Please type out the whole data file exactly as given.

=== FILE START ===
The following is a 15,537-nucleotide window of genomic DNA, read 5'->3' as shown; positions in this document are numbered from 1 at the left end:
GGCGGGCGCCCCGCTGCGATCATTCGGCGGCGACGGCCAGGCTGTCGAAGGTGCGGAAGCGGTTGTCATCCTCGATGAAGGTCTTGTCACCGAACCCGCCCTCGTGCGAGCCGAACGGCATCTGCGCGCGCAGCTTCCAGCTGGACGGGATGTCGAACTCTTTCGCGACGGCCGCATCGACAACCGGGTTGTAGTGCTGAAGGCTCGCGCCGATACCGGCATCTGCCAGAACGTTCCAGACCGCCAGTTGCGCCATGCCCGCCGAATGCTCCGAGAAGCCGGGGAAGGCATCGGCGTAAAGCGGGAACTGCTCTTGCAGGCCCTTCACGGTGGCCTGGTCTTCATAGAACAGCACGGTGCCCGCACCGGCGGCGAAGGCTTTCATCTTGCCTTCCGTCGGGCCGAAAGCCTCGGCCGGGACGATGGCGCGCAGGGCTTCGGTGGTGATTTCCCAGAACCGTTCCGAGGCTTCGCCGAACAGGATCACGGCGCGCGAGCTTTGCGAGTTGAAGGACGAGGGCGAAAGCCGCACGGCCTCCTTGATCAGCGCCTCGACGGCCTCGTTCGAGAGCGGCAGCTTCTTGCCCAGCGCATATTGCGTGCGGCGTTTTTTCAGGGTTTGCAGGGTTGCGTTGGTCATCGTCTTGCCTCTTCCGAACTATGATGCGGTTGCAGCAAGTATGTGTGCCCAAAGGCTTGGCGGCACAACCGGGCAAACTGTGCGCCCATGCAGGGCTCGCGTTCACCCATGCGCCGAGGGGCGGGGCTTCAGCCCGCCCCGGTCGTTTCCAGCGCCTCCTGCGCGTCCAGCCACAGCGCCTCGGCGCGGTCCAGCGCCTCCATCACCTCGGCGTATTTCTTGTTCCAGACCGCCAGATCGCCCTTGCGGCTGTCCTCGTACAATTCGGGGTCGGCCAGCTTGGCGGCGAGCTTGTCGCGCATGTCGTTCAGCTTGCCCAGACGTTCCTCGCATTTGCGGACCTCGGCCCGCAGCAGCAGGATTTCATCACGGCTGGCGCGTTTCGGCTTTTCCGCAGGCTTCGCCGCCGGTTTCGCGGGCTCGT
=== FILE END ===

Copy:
The following is a 15,537-nucleotide window of genomic DNA, read 5'->3' as shown; positions in this document are numbered from 1 at the left end:
GGCGGGCGCCCCGCTGCGATCATTCGGCGGCGACGGCCAGGCTGTCGAAGGTGCGGAAGCGGTTGTCATCCTCGATGAAGGTCTTGTCACCGAACCCGCCCTCGTGCGAGCCGAACGGCATCTGCGCGCGCAGCTTCCAGCTGGACGGGATGTCGAACTCTTTCGCGACGGCCGCATCGACAACCGGGTTGTAGTGCTGAAGGCTCGCGCCGATACCGGCATCTGCCAGAACGTTCCAGACCGCCAGTTGCGCCATGCCCGCCGAATGCTCCGAGAAGCCGGGGAAGGCATCGGCGTAAAGCGGGAACTGCTCTTGCAGGCCCTTCACGGTGGCCTGGTCTTCATAGAACAGCACGGTGCCCGCACCGGCGGCGAAGGCTTTCATCTTGCCTTCCGTCGGGCCGAAAGCCTCGGCCGGGACGATGGCGCGCAGGGCTTCGGTGGTGATTTCCCAGAACCGTTCCGAGGCTTCGCCGAACAGGATCACGGCGCGCGAGCTTTGCGAGTTGAAGGACGAGGGCGAAAGCCGCACGGCCTCCTTGATCAGCGCCTCGACGGCCTCGTTCGAGAGCGGCAGCTTCTTGCCCAGCGCATATTGCGTGCGGCGTTTTTTCAGGGTTTGCAGGGTTGCGTTGGTCATCGTCTTGCCTCTTCCGAACTATGATGCGGTTGCAGCAAGTATGTGTGCCCAAAGGCTTGGCGGCACAACCGGGCAAACTGTGCGCCCATGCAGGGCTCGCGTTCACCCATGCGCCGAGGGGCGGGGCTTCAGCCCGCCCCGGTCGTTTCCAGCGCCTCCTGCGCGTCCAGCCACAGCGCCTCGGCGCGGTCCAGCGCCTCCATCACCTCGGCGTATTTCTTGTTCCAGACCGCCAGATCGCCCTTGCGGCTGTCCTCGTACAATTCGGGGTCGGCCAGCTTGGCGGCGAGCTTGTCGCGCATGTCGTTCAGCTTGCCCAGACGTTCCTCGCATTTGCGGACCTCGGCCCGCAGCAGCAGGATTTCATCACGGCTGGCGCGTTTCGGCTTTTCCGCAGGCTTCGCCGCCGGTTTCGCGGGCTCGT